The original definition of a bunion was a bursa (a fluid-filled sac) on the side of the foot near the base of the big toe. The bursa was caused by a chronic friction of the patient’s first metatarsal bone (the bone to which the big toe attaches) and the shoe. Few people go by this definition any longer. Today most people consider a bunion to be the enlarged bone on the side of the foot that typically caused the bursa. Along with this bump, there is usually an associated mis-alignment of the big toe, with it leaning in towards the second toe. In medical jargon, the term for a bunion is “Hallux Abducto Valgus,” or “HAV” for short. Though the condition is really slightly different, it may also be known as “Hallux Valgus.” Bunions are usually a progressive problem, and can make it difficult to find shoes that fit. The condition is often quite uncomfortable, not only because of the pressure the shoes exert on the bump, but because of the other factors associated with bunions, which we shall discuss shortly. This is usually a progressive problem, and can make it difficult to find shoes that fit. The condition is often quite uncomfortable, not only because of the pressure the shoes exert on the bump, but because of the other factors associated with bunions, which we shall discuss shortly.
There is much debate as to which is the major cause, but it is likely that your genetic makeup makes you more prone to a bunion or bunionette and that then wearing ill-fitting footwear causes them to develop. Studies have shown that in cultures where people don?t wear shoes but are habitually barefoot, there are very few cases of foot bunions indicating a strong correlation with shoe wear. They are more common in females, most likely due to choice of footwear.
SymptomsWith Bunions, a person will have inflammation, swelling, and soreness on the side surface of the big toe. Corns most commonly are tender cone-shaped patches of dry skin on the top or side of the toes. Calluses will appear on high-pressure points of the foot as thick hardened patches of skin.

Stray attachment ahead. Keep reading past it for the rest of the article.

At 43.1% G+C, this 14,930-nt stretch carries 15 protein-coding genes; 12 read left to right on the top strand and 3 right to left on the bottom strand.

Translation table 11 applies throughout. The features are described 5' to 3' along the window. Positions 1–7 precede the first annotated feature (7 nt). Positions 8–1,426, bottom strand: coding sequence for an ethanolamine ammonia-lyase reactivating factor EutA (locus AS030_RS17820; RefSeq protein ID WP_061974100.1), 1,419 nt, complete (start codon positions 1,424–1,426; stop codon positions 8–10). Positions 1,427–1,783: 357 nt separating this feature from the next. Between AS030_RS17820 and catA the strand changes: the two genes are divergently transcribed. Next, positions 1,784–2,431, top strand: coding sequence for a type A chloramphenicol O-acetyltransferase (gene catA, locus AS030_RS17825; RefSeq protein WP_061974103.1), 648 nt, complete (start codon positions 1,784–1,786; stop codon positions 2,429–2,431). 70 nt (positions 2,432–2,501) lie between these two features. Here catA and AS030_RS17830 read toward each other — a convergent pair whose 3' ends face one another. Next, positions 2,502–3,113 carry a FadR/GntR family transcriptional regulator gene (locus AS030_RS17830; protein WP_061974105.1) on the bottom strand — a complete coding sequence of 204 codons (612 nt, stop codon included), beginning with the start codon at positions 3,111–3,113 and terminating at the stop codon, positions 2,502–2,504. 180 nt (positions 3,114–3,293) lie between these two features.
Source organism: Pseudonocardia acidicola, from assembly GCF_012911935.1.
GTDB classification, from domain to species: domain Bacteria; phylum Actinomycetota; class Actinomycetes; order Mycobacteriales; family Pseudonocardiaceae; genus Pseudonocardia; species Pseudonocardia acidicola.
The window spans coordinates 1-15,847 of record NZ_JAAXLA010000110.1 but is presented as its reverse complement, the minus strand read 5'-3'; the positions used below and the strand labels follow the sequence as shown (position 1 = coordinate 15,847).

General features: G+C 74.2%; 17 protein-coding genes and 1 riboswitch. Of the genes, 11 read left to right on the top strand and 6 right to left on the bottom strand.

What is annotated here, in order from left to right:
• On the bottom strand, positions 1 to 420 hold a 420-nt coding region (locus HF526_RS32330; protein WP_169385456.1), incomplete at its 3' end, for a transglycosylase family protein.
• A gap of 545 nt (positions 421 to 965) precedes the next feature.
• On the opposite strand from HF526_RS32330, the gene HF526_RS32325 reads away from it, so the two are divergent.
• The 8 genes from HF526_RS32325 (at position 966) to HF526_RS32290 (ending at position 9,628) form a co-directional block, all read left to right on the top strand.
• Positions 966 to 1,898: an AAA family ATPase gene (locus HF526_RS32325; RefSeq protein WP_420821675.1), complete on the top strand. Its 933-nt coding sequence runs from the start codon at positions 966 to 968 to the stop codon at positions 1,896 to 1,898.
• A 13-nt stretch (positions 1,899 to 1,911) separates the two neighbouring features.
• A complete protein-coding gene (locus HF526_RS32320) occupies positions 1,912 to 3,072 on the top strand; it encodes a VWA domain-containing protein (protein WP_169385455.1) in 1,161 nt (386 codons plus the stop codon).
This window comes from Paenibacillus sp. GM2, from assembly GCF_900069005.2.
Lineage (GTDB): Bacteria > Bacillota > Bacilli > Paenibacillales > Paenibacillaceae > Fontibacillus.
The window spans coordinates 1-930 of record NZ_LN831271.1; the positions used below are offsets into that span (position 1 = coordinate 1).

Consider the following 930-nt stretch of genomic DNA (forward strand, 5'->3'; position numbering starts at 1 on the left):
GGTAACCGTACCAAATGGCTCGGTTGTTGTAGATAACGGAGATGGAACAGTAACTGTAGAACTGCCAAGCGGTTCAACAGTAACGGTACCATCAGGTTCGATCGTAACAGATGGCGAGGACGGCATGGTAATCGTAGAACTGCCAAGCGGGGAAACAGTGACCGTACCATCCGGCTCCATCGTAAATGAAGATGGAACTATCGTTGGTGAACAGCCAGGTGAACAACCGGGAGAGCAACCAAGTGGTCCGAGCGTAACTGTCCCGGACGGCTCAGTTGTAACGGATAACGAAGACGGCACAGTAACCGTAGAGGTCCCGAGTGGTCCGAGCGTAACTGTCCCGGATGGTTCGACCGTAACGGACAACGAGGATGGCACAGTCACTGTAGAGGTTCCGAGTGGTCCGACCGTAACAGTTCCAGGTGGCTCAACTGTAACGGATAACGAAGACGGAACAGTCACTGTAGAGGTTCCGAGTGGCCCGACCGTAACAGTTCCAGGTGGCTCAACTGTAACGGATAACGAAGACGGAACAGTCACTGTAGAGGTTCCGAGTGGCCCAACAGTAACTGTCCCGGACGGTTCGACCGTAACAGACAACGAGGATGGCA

When an x-ray of a bunion is taken, there is usually angulation between the first metatarsal bone and the bones of the big toe. There may also be angulation between the first and second metatarsal bones. These angular irregularities are the essence of most bunions. In general, surgery for bunions aims to correct such angular deformities.
Non Surgical Treatment
Bunions may be treated conservatively with changes in shoe gear, different orthotics (accommodative padding and shielding), rest, ice and medications. These sorts of treatments address symptoms more than they correct the actual deformity. Surgery, by an orthopedic surgeon or a podiatric surgeon, may be necessary if discomfort is severe enough or when correction of the deformity is desired. Orthotics are splints or regulators while conservative measures include various footwear like gelled toe spacers, bunion toes separators, bunion regulators, bunion splints and bunion cushions. There are a variety of available orthotics (or orthoses) including over-the-counter or off-the-shelf commercial products and as necessary, custom-molded orthotics that are generally prescribed medical devices.
Many studies have found that 85 to 90 percent of patients who undergo bunion surgery are satisfied with the results. Fewer than 10 percent of patients experience complications from bunion surgery. Possible complications can include infection, recurrence of the bunion, nerve damage, and continued pain. If complications occur, they are treatable but may affect the extent of your full recovery.
The best protection against developing bunions is to protect and care for your feet every day. Avoid tight and narrow-fitting shoes. Limit your use of high heels. Wear comfortable shoes with adequate space between your longest toe and the end of the shoe. Getting treatment for very flat or very high-arched feet (if you are experiencing symptoms) will give your feet the proper support and help maintain stability and balance.